Terence Kealey

In defence of Biden’s Covid-19 patent waiver

In defence of Biden's Covid-19 patent waiver
(Photo by Patrick T. Fallon/AFP via Getty Images)
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For a man who is regularly derided by Republicans, president Joe Biden has racked up a fine number of achievements. He made his latest on 5 May, when he threw his support behind waiving the Covid-19 patents, overturning decades of American protection of its industries’ intellectual property rights. His words packed a punch: the Frankfurt-listed shares in BioNTech promptly lost 14 per cent, while Moderna and Novavax closed three to six per cent down in New York.

The U.S. pharmaceutical industry was quick to denounce the measure, as Jeremy Levin, chair of the biotech trade association Bio, asserted that ‘securing vaccines rapidly will not be the result.’ But, in fact, that’s exactly what the result will be.

The last time an American president waived intellectual property rights so dramatically was in 1917, only days after the U.S. joined the first world war, when president Woodrow Wilson waived the Wright brothers’ patents. As late as 1917, the U.S. had no aviation industry because the Wright brothers’ patents were unbreakable. The brothers themselves had long stopped making airplanes, for they spent their whole time in court winning their cases against people who dared fly. As a result, nobody in America flew, and the U.S. army on the western front was reliant on French and British aviators to defend them from the German planes.

After Wilson waived the patents, Americans took to the air in droves. By 1972, the U.S. had long boasted of the best aviation industry in the world, with four major companies, Boeing, Douglas, Lockheed and Convair, competing fruitfully. But that same year, those four companies – worried about new entrants into the industry – persuaded Richard Nixon (always the plutocrats’ friend) to reinstate the patents. This decision is why the U.S. now has only one major company, whose monopolistic arrogance gave us the 737 MAX, which is riddled with problems. That’s what patents do: they create monopoly.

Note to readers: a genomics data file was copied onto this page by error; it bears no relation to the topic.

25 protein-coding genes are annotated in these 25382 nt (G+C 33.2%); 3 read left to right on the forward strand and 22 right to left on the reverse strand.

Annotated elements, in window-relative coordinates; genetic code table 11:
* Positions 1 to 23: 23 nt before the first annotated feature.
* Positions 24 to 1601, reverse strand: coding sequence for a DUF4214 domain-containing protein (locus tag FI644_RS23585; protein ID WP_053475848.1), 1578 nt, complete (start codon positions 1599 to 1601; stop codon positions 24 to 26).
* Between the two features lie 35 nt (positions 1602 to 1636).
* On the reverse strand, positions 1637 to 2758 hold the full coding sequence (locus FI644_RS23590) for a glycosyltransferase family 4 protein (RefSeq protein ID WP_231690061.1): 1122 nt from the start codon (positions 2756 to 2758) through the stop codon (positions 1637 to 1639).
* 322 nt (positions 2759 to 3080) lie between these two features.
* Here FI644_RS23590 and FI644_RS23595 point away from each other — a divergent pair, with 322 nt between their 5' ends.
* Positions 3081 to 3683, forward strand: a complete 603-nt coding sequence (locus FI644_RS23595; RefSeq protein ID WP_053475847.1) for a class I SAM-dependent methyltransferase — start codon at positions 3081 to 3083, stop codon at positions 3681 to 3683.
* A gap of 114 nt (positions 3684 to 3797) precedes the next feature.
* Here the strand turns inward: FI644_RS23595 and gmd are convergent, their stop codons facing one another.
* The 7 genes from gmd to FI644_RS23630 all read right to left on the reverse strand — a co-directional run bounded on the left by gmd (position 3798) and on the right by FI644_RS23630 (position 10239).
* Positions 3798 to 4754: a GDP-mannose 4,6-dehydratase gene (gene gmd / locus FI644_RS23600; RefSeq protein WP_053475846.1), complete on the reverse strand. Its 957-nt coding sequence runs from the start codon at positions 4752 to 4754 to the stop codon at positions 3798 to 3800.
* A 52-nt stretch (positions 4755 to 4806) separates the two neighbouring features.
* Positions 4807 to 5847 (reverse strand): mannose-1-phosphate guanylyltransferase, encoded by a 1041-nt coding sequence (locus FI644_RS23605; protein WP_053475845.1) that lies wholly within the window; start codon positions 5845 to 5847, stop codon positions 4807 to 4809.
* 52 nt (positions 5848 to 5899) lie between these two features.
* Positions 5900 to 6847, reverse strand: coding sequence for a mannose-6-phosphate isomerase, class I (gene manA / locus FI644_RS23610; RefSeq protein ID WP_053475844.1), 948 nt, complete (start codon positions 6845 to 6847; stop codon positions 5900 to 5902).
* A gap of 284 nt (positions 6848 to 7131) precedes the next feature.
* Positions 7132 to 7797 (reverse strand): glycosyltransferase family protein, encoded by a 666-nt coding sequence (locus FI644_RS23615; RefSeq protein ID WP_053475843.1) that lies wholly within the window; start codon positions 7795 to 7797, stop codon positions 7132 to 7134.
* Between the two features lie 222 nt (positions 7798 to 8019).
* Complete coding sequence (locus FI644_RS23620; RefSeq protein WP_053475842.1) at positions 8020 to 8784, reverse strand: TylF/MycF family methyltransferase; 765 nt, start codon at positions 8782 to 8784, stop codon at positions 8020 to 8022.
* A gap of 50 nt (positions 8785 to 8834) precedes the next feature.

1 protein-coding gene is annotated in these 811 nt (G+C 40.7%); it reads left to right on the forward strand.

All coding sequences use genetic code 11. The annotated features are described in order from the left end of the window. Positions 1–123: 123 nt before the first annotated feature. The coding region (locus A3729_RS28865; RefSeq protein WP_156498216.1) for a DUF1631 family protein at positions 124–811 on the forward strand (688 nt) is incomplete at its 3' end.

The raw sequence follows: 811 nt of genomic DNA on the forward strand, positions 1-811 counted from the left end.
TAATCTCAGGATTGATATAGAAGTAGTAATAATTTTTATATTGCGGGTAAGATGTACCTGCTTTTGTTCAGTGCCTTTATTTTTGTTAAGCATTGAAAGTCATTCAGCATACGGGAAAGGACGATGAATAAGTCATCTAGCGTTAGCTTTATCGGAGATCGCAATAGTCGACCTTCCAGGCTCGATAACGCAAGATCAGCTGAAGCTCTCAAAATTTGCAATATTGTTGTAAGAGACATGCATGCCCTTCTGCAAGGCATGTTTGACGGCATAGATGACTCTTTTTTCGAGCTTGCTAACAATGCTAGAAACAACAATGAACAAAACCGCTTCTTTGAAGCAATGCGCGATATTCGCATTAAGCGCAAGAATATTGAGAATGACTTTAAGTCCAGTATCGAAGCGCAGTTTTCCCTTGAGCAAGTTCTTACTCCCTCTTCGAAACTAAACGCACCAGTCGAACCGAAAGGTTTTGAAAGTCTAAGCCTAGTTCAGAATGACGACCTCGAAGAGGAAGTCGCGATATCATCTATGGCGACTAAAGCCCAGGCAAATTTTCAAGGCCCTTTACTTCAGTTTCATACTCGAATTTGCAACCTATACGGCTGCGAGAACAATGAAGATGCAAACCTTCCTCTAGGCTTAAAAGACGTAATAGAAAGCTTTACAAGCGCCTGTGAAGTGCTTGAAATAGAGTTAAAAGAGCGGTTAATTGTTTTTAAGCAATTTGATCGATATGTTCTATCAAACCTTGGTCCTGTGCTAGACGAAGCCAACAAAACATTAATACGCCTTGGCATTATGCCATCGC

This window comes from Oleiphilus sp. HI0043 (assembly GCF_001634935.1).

No survey has ever shown that patents stimulate a nation’s economic growth. Natural experiment proves this: in 1850, the Swiss government decided not to introduce patent laws; while in 1868, the Dutch abolished the ones it had. Germany, then as now, believed in patents, and by virtue of its size it obliged Switzerland (in 1907) and the Netherlands (in 1912) to reintroduce them.

What happened to countries under the different patent regimes? In his 1971 book Industrialisation Without National Patents the economic historian Eric Schiff tells us: nothing. Neither Swiss nor Dutch rates of economic or technological growth changed as the patent laws changed, either (in the Dutch case) on the abolition of patents, or (in both countries’ case) on their reintroduction.

But patents make individuals very rich indeed – without proportionate merit. The person who patents sliced bread might, thanks to their trivial advance, monopolise the entire 12,000-year history of bread. Today the world is now struggling against over-mighty, monopolistic, tech companies, but we made them over-mighty and we made their founders over-rich because we gave them patent protection.

Individuals who stand to benefit from these laws say they won't pursue research and development (R&D) without patent protection. Our answer should be ‘fine, don’t; see how long you’ll last without going bust.’ In a world where Amazon spent $22.6 billion (£16.5bn) on R&D in 2017 (Alphabet $16.6 billion (£11.9bn), Microsoft $14.7 billion (£10.5bn), Intel $13.1 billion (£9.3bn), Apple $11.6 billion (£8.3bn), Facebook $10.2 billion (£7.3bn)) the company that eschews R&D will not do too well. But Amazon and the rest would have spent much more on R&D had their monopolies not been buttressed in law.

The only industry where patents are usually legitimate is the pharmaceutical industry, where the costs of safety regulation overwhelm the costs of R&D (a new drug may cost up to $1 billion (£700m), largely in safety testing, to bring to market) and the original researchers are too easily undercut by copy-cats. But that exception does not extend to vaccines today, because the authorities are so keen to facilitate their introduction.

By endorsing waiving the Covid-19 patents, Biden is working to give every country in the world the chance to make its own vaccines, rather than depend on the charity of a handful of western monopolists. Why, even France might one day master this novel technology.